What If Coronavirus Is Just The Old Man’s Friend, Pneumonia?

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This is not to say that this is entirely correct but it is something that we do have to think about. What if coronavirus, Covid-19, is really just the old man’s friend in a new guise?

It being necessary to be more than a little blunt here. The process of dying is not a happy nor, often enough, swift one. So much so that pneumonia used to be known as “the old man’s friend”. One or other of the more disgusting diseases to which humans are prey was eating away at the near senescent. Or even, senescence had taken hold but little was physically wrong. And then along came a viral infection which took the old lad away. Over the course of a couple of days. Allowing the deathbed scene with the massed generations of the family seeing granpops wheeze his last and then there were ham sandwiches.

We are all going to go and there’s a certain relief at going that way rather than, say, screaming into the night from the agonies of an advanced cancer. Or liver failure, a horrible way to go as those idiots who try overdosing on paracetamol rapidly find out.

No, this is not a paean of praise for the euthanasia of the aged. It’s just an observation of what our ancestors used to think.

The flip side of this was that pneumonia was – is – something that preferentially takes the old. As with influenza. The young and fit tend to be able to fight it off – and sure, we’ve drugs and treatments to help in doing so – and yet even so thousands do die of such each and every year and for most who do it’s the existence of some other problem that makes the addition the killer. The life so cruelly cut short would have been measured in weeks or months anyway.

One of our readers – herself a retired doctor and, as it happens, survivor of pneumonia – points us to this:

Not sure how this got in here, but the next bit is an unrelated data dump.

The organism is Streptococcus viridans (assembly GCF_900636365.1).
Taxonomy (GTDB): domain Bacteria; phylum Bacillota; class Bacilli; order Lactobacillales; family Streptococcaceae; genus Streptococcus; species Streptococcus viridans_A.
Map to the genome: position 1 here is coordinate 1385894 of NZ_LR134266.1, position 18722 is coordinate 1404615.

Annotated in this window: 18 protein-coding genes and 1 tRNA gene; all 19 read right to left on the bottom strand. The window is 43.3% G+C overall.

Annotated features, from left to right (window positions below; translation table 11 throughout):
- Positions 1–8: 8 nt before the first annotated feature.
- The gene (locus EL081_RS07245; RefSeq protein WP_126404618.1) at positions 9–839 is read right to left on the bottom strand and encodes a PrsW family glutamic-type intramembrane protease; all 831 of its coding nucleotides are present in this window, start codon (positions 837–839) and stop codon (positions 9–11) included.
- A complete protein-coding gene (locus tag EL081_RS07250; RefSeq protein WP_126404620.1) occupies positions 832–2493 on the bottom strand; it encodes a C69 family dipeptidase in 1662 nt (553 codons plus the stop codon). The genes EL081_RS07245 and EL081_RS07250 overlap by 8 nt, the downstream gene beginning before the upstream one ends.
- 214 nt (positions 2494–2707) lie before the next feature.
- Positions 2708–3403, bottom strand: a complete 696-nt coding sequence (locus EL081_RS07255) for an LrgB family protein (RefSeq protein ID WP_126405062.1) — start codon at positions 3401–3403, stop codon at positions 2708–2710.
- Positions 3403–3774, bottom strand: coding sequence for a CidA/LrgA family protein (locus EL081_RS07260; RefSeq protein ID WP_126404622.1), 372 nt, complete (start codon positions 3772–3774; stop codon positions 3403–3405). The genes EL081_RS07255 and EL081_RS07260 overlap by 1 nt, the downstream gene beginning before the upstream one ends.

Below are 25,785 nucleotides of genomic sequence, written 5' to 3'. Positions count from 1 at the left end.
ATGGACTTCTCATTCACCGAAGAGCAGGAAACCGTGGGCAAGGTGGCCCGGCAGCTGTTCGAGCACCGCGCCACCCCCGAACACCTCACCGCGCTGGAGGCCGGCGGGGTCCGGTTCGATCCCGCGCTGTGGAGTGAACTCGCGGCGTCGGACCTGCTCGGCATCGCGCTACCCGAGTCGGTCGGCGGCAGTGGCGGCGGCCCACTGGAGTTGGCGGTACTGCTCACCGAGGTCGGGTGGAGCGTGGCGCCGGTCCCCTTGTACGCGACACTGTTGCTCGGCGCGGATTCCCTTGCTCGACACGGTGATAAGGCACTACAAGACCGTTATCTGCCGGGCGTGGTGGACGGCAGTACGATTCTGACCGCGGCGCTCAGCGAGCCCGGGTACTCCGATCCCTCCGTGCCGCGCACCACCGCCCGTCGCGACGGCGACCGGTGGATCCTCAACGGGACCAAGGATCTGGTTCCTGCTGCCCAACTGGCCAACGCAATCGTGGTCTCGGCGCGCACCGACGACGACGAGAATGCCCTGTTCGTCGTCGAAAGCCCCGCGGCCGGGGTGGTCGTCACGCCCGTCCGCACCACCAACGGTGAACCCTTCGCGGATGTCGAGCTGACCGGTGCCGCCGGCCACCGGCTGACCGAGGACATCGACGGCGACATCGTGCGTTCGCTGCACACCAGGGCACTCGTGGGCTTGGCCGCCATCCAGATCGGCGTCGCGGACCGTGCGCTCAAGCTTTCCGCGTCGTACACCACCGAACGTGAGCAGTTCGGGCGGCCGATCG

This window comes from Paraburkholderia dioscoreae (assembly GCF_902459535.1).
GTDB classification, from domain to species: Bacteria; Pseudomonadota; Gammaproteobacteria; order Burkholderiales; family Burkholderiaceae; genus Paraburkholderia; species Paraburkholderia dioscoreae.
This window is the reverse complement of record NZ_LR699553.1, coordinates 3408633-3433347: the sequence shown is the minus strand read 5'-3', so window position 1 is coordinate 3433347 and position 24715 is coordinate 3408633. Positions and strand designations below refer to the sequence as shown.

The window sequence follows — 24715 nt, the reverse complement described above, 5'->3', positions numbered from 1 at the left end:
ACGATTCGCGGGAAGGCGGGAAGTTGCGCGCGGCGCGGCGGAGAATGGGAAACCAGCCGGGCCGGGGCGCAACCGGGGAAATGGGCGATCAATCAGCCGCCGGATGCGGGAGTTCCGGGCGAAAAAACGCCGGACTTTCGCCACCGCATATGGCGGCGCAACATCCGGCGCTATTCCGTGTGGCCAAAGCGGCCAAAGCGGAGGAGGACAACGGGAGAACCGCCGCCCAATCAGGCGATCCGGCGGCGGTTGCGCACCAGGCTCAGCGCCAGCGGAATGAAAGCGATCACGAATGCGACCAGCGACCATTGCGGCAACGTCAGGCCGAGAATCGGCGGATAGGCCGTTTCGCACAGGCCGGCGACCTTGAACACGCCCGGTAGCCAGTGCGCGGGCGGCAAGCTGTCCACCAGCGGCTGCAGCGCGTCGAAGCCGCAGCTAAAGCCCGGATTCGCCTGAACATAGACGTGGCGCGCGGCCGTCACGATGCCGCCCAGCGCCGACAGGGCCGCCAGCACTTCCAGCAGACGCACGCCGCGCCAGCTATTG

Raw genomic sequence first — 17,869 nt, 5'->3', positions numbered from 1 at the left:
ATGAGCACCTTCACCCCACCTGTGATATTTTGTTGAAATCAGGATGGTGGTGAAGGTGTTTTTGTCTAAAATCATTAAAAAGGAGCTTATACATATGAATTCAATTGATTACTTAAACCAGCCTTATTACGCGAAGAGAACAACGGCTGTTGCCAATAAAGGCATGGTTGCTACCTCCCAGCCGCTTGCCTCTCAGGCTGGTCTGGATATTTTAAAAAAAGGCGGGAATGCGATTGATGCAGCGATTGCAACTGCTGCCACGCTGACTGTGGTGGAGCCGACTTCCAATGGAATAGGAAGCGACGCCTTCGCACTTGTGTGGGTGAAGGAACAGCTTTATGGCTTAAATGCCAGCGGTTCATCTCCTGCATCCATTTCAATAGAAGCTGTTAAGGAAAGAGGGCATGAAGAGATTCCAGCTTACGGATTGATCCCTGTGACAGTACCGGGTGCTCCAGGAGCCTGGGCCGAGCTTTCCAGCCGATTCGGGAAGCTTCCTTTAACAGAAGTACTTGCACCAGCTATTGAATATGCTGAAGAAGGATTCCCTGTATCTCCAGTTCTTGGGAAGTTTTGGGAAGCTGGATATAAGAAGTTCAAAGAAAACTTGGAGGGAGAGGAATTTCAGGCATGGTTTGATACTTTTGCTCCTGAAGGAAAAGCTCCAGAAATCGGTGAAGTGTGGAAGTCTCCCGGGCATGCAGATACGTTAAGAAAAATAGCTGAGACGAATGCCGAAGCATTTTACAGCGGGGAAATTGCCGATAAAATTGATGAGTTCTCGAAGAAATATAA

Roma, 13 mar 19:12 – (Agenzia Nova) – Le persone morte a causa del coronavirus in Italia, che non presentavano altre patologie, potrebbero essere solo due. E’ quanto risulta dalle cartelle cliniche finora esaminate dall’Istituto superiore di sanità, secondo quanto riferito dal presidente dell’Istituto, Silvio Brusaferro, nel corso della conferenza stampa tenuta oggi presso la Protezione civile a Roma. “I pazienti deceduti positivi hanno una media di oltre 80 anni – 80,3 per l’esattezza – e sostanzialmente sono prevalentemente maschi”, ha detto Brusaferro. “Le donne sono il 25,8 per cento. L’età media dei deceduti è significativamente più alta rispetto agli altri positivi. Le fasce d’età superiori ai 70 anni, con un picco tra gli 80 e gli 89 anni. La maggioranza di queste persone è portatrice di patologie croniche. Soltanto due persone non sono risultate al momento portatrici di patologie”, ma anche in questi due casi, l’esame delle cartelle non è concluso e potrebbero, dunque emergere cause di morte diverse dal Covid-19. Il presidente dell’Iss ha precisato che finora dagli ospedali di tutta Italia sono pervenute “poco più di cento cartelle cliniche”.

Ah, no, that’s not going to work as not all here are multilingual. So, as well as machines can do this these days:

Rome, 13 Mar 19:12 – (Agenzia Nova) – There may be only two people who died from coronavirus in Italy, who did not present other pathologies. This is what emerges from the medical records examined so far by the Higher Institute of Health, according to what was reported by the President of the Institute, Silvio Brusaferro, during the press conference held today at the Civil Protection in Rome. “Positive deceased patients have an average of over 80 years – 80.3 to be exact – and are essentially predominantly male,” said Brusaferro. “Women are 25.8 percent. The average age of the deceased is significantly higher than the other positive ones. The age groups over 70 years, with a peak between 80 and 89 years. The majority of these people are carriers of chronic diseases. Only two people were not presently carriers of diseases “, but even in these two cases, the examination of the files is not concluded and therefore, causes of death different from Covid-19 could emerge. The president of the ISS has specified that “little more than a hundred medical records” have so far come from hospitals throughout Italy.